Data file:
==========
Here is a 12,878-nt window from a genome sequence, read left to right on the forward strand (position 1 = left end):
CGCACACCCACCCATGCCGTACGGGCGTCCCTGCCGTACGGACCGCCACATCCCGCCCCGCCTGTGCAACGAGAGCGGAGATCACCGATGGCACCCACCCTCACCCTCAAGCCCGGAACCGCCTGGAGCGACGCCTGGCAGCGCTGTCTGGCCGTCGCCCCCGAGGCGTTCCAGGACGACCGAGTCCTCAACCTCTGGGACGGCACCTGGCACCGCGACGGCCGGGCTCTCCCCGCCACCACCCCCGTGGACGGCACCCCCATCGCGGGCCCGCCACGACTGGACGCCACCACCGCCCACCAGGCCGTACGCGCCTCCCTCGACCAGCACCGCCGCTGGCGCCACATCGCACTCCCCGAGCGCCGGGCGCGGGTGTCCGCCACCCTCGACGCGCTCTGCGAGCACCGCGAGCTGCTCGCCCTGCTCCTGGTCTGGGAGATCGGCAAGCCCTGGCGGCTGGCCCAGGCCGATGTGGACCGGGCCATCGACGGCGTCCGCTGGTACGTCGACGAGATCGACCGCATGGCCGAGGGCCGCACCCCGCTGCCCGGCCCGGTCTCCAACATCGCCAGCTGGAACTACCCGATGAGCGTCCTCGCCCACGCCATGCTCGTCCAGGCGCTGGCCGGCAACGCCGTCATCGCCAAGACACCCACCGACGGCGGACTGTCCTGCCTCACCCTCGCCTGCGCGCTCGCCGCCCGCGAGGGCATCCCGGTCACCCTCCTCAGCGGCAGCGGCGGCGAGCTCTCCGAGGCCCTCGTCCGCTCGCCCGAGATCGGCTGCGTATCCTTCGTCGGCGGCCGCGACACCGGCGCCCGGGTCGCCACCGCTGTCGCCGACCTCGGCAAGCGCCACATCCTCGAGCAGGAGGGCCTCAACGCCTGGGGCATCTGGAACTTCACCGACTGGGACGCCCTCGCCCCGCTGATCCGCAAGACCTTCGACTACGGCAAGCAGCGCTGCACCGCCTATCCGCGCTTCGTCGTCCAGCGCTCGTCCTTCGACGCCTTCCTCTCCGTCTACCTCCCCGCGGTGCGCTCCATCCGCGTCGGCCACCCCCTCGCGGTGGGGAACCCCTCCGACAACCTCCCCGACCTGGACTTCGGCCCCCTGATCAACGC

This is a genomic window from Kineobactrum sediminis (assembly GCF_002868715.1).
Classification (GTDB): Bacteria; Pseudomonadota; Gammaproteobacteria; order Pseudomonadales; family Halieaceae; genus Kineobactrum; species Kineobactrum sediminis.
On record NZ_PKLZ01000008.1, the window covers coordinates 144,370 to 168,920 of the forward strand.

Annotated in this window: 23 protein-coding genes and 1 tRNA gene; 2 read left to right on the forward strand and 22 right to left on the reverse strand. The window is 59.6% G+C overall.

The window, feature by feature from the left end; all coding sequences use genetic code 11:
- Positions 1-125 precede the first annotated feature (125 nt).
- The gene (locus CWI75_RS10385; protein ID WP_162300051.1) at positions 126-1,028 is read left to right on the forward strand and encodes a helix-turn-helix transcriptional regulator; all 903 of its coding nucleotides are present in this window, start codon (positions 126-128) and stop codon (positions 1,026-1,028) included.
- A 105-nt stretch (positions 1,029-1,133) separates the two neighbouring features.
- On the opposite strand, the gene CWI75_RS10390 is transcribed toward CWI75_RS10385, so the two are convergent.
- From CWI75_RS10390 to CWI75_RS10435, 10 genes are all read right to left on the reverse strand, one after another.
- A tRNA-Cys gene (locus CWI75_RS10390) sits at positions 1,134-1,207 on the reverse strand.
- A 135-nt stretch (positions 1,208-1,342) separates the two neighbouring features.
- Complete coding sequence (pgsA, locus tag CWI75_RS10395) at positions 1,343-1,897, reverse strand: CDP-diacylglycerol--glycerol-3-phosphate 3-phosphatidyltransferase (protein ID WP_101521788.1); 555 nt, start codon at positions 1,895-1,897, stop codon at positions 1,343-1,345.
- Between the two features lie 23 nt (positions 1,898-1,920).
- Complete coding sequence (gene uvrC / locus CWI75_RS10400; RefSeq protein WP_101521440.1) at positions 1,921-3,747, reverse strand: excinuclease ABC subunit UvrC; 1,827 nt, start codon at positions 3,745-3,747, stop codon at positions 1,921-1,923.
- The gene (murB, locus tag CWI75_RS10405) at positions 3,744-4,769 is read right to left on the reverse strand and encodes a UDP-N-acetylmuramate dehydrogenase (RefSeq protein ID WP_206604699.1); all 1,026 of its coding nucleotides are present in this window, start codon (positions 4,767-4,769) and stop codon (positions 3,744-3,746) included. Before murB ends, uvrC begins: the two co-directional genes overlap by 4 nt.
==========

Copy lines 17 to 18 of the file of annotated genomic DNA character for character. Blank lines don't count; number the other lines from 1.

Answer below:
- Complete coding sequence (gene uvrC / locus CWI75_RS10400; RefSeq protein WP_101521440.1) at positions 1,921-3,747, reverse strand: excinuclease ABC subunit UvrC; 1,827 nt, start codon at positions 3,745-3,747, stop codon at positions 1,921-1,923.
- The gene (murB, locus tag CWI75_RS10405) at positions 3,744-4,769 is read right to left on the reverse strand and encodes a UDP-N-acetylmuramate dehydrogenase (RefSeq protein ID WP_206604699.1); all 1,026 of its coding nucleotides are present in this window, start codon (positions 4,767-4,769) and stop codon (positions 3,744-3,746) included. Before murB ends, uvrC begins: the two co-directional genes overlap by 4 nt.